Mt. Washington Tavern vows to rebuild as merchants ponder life without it

While the Mount Washington Village business community worried about life without Mount Washington Tavern, Elsie Ferguson, the matriarch of Village merchants, found a possible silver lining in this week's fire at the popular restaurant.

If nothing else, Ferguson figured, the fire might generate tourism to assess the damage.

"Maybe people will come to see what's going on," said Ferguson, owner of the boutique store Something Else for the past 36 years. "I'm trying to look on the bright side."

Merchants reacted with sadness after a 2-alarm blaze at dawn Oct. 31 destroyed much of the building at 5700 Newbury St.

"It's very tragic," Ferguson said.

"It's just a shame," said Benjamin Schulman, executive director of Baltimore Clayworks.

"It's so awful," said Koula Savvakis, president of the Mount Washington Village Merchants Association and owner of DK Salon across the street from the tavern. "It's like you lost a member of your family."

But beyond their condolensces to tavern co-owners Dave Lichty and Robert Frisch, who say they will rebuild, merchants also ruminated about the loss, at least in the short-term, of the tavern as a longtime anchor of the retail and restaurant district.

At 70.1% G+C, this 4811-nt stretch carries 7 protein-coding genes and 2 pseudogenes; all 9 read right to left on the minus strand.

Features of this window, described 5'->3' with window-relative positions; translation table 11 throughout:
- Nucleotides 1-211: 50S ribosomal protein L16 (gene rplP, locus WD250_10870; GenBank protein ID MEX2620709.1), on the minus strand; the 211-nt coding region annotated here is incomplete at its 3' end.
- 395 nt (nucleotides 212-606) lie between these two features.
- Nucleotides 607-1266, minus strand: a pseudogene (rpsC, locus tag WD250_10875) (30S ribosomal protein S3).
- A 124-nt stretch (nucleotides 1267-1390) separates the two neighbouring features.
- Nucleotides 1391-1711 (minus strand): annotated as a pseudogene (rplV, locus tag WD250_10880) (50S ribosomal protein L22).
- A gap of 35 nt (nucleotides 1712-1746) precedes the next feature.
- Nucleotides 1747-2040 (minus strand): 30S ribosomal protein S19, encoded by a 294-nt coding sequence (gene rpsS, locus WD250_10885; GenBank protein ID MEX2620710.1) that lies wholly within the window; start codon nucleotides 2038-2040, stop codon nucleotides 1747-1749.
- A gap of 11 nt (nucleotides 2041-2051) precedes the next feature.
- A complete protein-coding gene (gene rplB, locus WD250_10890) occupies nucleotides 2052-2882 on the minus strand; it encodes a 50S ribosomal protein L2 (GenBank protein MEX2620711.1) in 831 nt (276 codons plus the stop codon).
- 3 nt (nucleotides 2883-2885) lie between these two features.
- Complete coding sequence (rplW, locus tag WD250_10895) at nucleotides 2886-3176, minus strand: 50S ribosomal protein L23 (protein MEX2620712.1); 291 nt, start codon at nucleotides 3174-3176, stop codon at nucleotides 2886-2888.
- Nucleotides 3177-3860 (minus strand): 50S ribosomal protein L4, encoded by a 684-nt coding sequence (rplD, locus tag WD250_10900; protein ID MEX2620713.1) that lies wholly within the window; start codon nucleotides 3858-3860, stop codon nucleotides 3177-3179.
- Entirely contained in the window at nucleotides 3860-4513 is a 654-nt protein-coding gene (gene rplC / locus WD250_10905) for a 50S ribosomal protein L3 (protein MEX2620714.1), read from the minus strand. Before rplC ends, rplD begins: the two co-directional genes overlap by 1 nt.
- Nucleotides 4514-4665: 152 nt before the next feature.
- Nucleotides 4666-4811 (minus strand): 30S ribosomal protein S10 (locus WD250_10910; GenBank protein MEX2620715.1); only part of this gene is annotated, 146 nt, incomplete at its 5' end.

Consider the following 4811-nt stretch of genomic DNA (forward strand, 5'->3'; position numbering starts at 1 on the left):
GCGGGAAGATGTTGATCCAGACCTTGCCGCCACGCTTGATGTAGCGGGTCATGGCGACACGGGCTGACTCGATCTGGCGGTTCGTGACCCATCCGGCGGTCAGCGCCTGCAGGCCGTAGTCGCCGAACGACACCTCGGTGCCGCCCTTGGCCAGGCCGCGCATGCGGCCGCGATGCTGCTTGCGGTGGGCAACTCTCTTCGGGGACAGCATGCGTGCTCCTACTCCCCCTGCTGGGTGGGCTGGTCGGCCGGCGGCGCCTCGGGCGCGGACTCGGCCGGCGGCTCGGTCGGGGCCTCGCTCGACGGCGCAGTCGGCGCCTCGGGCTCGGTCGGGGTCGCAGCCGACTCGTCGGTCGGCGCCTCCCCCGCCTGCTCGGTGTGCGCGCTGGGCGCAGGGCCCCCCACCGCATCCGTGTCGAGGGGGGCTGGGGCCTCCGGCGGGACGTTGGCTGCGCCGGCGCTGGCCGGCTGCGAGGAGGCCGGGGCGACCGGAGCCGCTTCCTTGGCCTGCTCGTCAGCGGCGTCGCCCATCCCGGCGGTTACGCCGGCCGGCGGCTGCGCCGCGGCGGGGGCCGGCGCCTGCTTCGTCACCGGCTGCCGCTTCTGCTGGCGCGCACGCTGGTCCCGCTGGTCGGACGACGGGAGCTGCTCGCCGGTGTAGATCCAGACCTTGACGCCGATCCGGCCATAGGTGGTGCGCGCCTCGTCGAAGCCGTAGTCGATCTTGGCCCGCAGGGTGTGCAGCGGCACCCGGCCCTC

It was also one of two major watering holes in Mount Washington to close in the past two months, following The Falls, which went out of business.

"It's going to have a negative impact on us," Savvakis said. "We all feed on each other as businesses."

And she said, "When we moved to Mount Washington (in 2008) and we were trying to tell people where we were, we always said the Mount Washington Tavern."

Merchants also worried about the loss of much-needed parking and foot traffic that the tavern provided, not to mention what would become of the tavern's 70 employees.

"We get foot traffic from there, and a lot of people taking (pottery) classes or coming to see exhibitions eat there," said Clayworks' Schulman.

"I think you're going to have tremendous problems," said Trish Pollak, general manager of DK Salon, who opened early Monday morning so that the restaurant's 70 employees would have a place to sit and stay warm while firefighters battled the blaze.

Pollak said the fire will indirectly hurt her stylists, who often go to the tavern and market their services.

The good news is that Lichty and Frisch — former longtime employees who bought the business in November 2007 and were coming up on their fourth anniversary — "definitely" plan to rebuild, said Lichty's wife, Cathy.

"We're just thinking about the next step and rebuilding," she said Monday afternoon in a phone interview from DK Salon.

As for the employees, "We're going to do our best to help them in any way we can," Lichty said. "They're like family to us."

And she said a lot of longtime customers have been calling or stopping by, saying "What can we do to help? Hand us a shovel."

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